Musings on Mark: Where the Wild Things Are

καὶ ἦν ἐν τῇ ἐρήμῳ τεσσεράκοντα ἡμέρας πειραζόμενος ὑπὸ τοῦ σατανᾶ, καὶ ἦν μετὰ τῶν θηρίων, καὶ οἱ ἄγγελοι διηκόνουν αὐτῷ.
Mark 1:13

The opening scene of Mark’s Gospel is set in the desert. A prophecy about one who preaches in the desert (1:2-3) is fulfilled in John the Baptist (1:4). People from Judea and Jerusalem came out to him to be baptized by him in the Jordan River (1:5). Then Jesus shows up from Galilee and is baptized by John (1:9). Following God’s statement to Jesus that he is his “beloved Son” (1:11), Jesus is driven into the desert further by the Spirit (1:12). The text then says, “And he was in the wilderness forty days, being tempted by Satan. And he was with the wild animals, and the angels were ministering to him.” (1:13, ESV)

That verse contains a curious detail, one that doesn’t appear in the other Synoptic accounts of the temptation of Jesus in the wilderness (see Matthew 4:1-11 and Luke 4:1-13). Mark says that while Jesus is in the wilderness being tempted by the devil, he is “with the wild animals” (1:13). What do we make of this? Why does Mark include such a seemingly irrelevant detail?

Wild Things

To begin with, the word the English Standard Version translates as “wild animals” is the Greek word thēriona word used over forty times in the Greek New Testament but only once in Mark. It is used most frequently in the book of Revelation (37 times). Though diminutive in form, it is certainly not diminutive in meaning. During this period of writing, thērion was sometimes used to refer to the animals used in arena battles. (Decker, 2014, 16)

But why exactly does Mark use it here? There are a couple of theories. First, it could be that Mark is envisioning Jesus being like Adam, the first human, at peace with all of creation in the garden. This seems very unlikely. A second theory is that the term is meant to emphasize the hostility Jesus faces while in the wilderness being tempted. It is this second option that seems more plausible.

Remember, Jesus is cast out into the wilderness by the Spirit, the Greek verb ekballō being used to describe the Spirit’s action (1:12). Mark uses ekballō to describe violent actions as when Jesus “casts out” demons (1:34, 39; 3:15, 22, 23; 16:9) or when he expels those people buying and selling on the temple grounds from it (11:15). This is not meant to be a pleasant experience. Furthermore, Jesus spends forty days in the wilderness “being tempted by Satan” (1:13). Satan in Mark is a figure of opposition (indeed, the name Satan means adversary or opponent) who seeks to thwart Jesus’ mission to die on the cross (see 8:31-33).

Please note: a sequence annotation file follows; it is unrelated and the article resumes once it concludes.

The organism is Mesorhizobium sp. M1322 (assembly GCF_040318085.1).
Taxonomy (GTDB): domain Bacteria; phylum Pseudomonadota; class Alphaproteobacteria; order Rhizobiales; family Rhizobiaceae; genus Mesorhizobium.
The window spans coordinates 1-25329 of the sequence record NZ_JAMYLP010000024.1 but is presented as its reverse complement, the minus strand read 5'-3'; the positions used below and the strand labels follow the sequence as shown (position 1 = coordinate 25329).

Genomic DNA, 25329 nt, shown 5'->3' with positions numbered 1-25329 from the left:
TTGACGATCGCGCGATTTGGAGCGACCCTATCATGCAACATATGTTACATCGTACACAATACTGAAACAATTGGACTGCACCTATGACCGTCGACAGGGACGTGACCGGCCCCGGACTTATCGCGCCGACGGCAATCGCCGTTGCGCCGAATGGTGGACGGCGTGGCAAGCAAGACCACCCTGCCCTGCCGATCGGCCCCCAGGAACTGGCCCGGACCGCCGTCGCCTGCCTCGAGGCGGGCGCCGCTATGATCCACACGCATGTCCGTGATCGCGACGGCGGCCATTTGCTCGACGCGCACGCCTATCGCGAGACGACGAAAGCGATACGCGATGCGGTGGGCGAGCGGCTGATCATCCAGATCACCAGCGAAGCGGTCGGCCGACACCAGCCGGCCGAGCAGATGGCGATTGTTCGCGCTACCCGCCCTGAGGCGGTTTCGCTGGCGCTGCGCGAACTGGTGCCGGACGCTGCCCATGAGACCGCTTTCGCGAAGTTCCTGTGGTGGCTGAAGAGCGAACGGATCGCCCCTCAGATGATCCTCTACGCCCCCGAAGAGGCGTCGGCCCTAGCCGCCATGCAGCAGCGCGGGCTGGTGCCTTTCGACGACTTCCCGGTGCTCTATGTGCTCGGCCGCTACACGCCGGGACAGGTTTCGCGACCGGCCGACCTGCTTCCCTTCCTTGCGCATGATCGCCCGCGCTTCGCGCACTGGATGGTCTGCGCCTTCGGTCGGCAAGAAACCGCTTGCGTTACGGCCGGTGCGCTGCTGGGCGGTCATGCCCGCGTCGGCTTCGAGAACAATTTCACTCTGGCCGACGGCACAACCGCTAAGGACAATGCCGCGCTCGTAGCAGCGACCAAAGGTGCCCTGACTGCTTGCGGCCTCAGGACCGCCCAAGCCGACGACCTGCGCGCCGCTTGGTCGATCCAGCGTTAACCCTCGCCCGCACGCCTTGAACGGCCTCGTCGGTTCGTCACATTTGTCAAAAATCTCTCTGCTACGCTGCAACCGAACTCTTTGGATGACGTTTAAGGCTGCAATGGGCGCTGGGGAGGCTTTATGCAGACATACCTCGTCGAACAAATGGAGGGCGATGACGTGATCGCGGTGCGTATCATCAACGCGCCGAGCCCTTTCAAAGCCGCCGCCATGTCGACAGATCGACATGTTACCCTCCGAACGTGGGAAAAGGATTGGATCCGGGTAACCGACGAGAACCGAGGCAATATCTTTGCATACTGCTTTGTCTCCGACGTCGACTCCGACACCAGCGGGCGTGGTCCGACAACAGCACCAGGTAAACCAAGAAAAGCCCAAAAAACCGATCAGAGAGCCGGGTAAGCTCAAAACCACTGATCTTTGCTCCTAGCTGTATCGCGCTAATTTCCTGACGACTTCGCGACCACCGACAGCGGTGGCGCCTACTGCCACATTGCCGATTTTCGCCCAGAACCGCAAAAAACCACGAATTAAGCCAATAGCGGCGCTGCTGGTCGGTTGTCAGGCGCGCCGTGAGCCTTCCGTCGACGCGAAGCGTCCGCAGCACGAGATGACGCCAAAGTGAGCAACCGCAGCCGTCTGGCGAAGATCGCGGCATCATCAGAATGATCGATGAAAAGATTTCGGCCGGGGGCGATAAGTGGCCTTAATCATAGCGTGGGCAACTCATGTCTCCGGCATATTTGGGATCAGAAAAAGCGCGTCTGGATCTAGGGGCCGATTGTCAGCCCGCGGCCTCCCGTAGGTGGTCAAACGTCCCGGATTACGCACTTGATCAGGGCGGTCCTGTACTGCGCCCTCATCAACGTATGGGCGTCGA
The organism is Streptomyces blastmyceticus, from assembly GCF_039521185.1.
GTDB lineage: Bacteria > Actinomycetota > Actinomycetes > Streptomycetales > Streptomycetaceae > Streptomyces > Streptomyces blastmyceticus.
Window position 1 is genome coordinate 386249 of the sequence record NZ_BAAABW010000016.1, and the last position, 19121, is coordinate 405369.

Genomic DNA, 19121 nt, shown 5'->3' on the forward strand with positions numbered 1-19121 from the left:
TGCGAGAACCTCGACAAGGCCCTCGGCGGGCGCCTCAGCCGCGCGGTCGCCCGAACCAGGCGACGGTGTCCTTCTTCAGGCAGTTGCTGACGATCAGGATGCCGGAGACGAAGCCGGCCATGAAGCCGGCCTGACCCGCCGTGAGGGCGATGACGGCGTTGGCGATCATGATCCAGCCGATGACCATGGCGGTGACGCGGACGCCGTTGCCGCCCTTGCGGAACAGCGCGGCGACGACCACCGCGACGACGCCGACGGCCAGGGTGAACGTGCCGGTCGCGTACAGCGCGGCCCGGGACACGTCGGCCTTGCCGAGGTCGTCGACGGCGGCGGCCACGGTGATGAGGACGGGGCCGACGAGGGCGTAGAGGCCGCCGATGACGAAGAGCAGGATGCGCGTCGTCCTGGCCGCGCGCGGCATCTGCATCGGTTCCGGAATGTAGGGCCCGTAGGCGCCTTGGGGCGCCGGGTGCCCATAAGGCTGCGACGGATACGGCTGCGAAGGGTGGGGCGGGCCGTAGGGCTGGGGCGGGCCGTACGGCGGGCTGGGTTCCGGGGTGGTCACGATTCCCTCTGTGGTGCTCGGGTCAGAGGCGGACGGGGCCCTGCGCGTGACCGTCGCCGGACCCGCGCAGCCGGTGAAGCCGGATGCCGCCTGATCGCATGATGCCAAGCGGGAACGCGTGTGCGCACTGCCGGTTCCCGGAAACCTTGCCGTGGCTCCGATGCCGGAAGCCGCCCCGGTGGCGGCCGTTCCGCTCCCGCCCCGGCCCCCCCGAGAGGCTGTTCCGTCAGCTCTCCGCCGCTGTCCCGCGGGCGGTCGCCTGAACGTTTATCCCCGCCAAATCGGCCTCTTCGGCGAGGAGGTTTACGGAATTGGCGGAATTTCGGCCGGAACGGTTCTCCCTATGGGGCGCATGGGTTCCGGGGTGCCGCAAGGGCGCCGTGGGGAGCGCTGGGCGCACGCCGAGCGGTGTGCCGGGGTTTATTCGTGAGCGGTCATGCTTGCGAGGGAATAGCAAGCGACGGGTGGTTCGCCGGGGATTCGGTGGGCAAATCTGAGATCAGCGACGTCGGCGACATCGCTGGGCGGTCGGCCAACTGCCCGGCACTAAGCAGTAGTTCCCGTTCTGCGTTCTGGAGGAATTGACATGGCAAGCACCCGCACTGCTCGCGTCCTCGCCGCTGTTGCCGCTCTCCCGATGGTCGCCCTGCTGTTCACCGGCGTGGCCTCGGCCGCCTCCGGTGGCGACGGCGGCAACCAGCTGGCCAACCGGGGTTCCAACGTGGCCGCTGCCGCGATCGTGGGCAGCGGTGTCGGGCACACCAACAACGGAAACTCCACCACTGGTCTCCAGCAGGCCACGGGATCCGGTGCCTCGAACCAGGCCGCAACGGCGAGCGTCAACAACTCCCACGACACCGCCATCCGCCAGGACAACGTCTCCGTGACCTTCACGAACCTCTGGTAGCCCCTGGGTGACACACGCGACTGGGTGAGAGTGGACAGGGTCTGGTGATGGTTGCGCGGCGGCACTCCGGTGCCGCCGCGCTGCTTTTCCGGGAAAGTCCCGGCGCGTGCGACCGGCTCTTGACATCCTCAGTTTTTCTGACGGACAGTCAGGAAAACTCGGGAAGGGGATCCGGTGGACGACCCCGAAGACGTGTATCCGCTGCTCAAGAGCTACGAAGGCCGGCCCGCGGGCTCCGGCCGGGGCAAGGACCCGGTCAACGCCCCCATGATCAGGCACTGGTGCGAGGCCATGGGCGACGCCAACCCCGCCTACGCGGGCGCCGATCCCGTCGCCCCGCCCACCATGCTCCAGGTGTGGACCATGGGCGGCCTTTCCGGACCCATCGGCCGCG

But Jesus isn’t just opposed by Satan; here in 1:13 he is “with the wild animals.” In the Hebrew Bible, being in the presence of wild animals meant you were in a desolate area, one void of human interaction (Isaiah 13:19-22) and that your life was most certainly in danger (Ezekiel 34:5, 25). In other words, Jesus is in hostile territory. His life is in danger.

So rather than being an off-hand remark, the phrase “with the wild animals” is meant to convey to the reader that Jesus is not safe. He faces a severe spiritual threat from Satan and a physical threat from the wild animals. But he emerges from the wilderness alive. This is good news for those facing suffering in their communities. The trials they had faced and were facing (i.e. the Jewish War and the fall of Jerusalem) could be endured just as Jesus had endured.

Printed Works Cited

Rodney J. Decker. Mark 1-8: A Handbook on the Greek Text. Baylor University Press, 2014.

4 thoughts on “Musings on Mark: Where the Wild Things Are

    1. Thanks! What do you think of the idea that this is Mark recalling the Edenic state, with Jesus as Adam and the wild animals the creatures Yahweh made in Gen 2?


      1. I can kinda see it: Jesus, the new Adam, defeats Satan and then is at peace with the animals. But at the end of the day Mark gives no indication that he is concerned with an Adam typology. It seems more likely to me that the beasts are demonic adversaries that work with Satan to test Jesus. Or, as you say, the beasts help present the setting as desolate and hostile.

        Liked by 1 person

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